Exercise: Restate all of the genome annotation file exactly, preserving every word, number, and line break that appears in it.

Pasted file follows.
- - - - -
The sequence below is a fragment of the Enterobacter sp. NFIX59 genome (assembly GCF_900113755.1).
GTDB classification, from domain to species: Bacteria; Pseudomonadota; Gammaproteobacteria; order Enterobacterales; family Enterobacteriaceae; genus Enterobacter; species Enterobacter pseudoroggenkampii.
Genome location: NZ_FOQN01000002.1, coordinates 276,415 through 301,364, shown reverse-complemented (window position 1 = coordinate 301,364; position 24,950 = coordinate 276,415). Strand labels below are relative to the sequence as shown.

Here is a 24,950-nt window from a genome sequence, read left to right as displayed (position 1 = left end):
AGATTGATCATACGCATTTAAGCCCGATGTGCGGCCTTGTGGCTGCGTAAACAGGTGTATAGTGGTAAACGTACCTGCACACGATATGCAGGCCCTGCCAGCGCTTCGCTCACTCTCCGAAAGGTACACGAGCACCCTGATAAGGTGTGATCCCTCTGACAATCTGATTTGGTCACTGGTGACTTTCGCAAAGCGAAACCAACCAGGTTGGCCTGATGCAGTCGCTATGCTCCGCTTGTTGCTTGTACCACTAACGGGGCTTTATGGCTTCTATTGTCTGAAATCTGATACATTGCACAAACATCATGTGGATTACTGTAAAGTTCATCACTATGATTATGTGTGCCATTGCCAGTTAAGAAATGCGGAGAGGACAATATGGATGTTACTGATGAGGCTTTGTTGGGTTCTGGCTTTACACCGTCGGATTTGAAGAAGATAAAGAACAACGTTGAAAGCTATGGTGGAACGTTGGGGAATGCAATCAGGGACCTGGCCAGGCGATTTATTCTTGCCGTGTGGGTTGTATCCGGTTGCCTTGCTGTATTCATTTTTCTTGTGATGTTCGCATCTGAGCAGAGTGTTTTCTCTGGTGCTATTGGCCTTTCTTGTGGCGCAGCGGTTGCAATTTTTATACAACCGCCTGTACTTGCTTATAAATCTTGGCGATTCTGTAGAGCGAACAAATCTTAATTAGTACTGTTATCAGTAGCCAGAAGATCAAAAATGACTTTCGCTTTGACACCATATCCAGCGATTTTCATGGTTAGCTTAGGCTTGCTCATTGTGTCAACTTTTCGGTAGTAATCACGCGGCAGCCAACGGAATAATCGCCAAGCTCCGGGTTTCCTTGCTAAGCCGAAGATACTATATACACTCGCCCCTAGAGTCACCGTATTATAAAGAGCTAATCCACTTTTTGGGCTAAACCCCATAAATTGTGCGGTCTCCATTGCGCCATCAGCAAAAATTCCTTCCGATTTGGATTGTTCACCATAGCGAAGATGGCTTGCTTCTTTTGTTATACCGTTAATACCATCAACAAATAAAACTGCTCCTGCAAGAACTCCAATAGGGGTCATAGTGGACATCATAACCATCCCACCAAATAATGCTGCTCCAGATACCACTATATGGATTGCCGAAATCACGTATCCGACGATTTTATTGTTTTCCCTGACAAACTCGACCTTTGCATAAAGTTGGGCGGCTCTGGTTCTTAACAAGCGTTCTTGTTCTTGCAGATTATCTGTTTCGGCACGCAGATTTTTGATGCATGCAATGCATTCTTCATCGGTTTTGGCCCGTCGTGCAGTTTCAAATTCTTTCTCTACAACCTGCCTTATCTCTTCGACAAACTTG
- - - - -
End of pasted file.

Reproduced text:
The sequence below is a fragment of the Enterobacter sp. NFIX59 genome (assembly GCF_900113755.1).
GTDB classification, from domain to species: Bacteria; Pseudomonadota; Gammaproteobacteria; order Enterobacterales; family Enterobacteriaceae; genus Enterobacter; species Enterobacter pseudoroggenkampii.
Genome location: NZ_FOQN01000002.1, coordinates 276,415 through 301,364, shown reverse-complemented (window position 1 = coordinate 301,364; position 24,950 = coordinate 276,415). Strand labels below are relative to the sequence as shown.

Here is a 24,950-nt window from a genome sequence, read left to right as displayed (position 1 = left end):
AGATTGATCATACGCATTTAAGCCCGATGTGCGGCCTTGTGGCTGCGTAAACAGGTGTATAGTGGTAAACGTACCTGCACACGATATGCAGGCCCTGCCAGCGCTTCGCTCACTCTCCGAAAGGTACACGAGCACCCTGATAAGGTGTGATCCCTCTGACAATCTGATTTGGTCACTGGTGACTTTCGCAAAGCGAAACCAACCAGGTTGGCCTGATGCAGTCGCTATGCTCCGCTTGTTGCTTGTACCACTAACGGGGCTTTATGGCTTCTATTGTCTGAAATCTGATACATTGCACAAACATCATGTGGATTACTGTAAAGTTCATCACTATGATTATGTGTGCCATTGCCAGTTAAGAAATGCGGAGAGGACAATATGGATGTTACTGATGAGGCTTTGTTGGGTTCTGGCTTTACACCGTCGGATTTGAAGAAGATAAAGAACAACGTTGAAAGCTATGGTGGAACGTTGGGGAATGCAATCAGGGACCTGGCCAGGCGATTTATTCTTGCCGTGTGGGTTGTATCCGGTTGCCTTGCTGTATTCATTTTTCTTGTGATGTTCGCATCTGAGCAGAGTGTTTTCTCTGGTGCTATTGGCCTTTCTTGTGGCGCAGCGGTTGCAATTTTTATACAACCGCCTGTACTTGCTTATAAATCTTGGCGATTCTGTAGAGCGAACAAATCTTAATTAGTACTGTTATCAGTAGCCAGAAGATCAAAAATGACTTTCGCTTTGACACCATATCCAGCGATTTTCATGGTTAGCTTAGGCTTGCTCATTGTGTCAACTTTTCGGTAGTAATCACGCGGCAGCCAACGGAATAATCGCCAAGCTCCGGGTTTCCTTGCTAAGCCGAAGATACTATATACACTCGCCCCTAGAGTCACCGTATTATAAAGAGCTAATCCACTTTTTGGGCTAAACCCCATAAATTGTGCGGTCTCCATTGCGCCATCAGCAAAAATTCCTTCCGATTTGGATTGTTCACCATAGCGAAGATGGCTTGCTTCTTTTGTTATACCGTTAATACCATCAACAAATAAAACTGCTCCTGCAAGAACTCCAATAGGGGTCATAGTGGACATCATAACCATCCCACCAAATAATGCTGCTCCAGATACCACTATATGGATTGCCGAAATCACGTATCCGACGATTTTATTGTTTTCCCTGACAAACTCGACCTTTGCATAAAGTTGGGCGGCTCTGGTTCTTAACAAGCGTTCTTGTTCTTGCAGATTATCTGTTTCGGCACGCAGATTTTTGATGCATGCAATGCATTCTTCATCGGTTTTGGCCCGTCGTGCAGTTTCAAATTCTTTCTCTACAACCTGCCTTATCTCTTCGACAAACTTG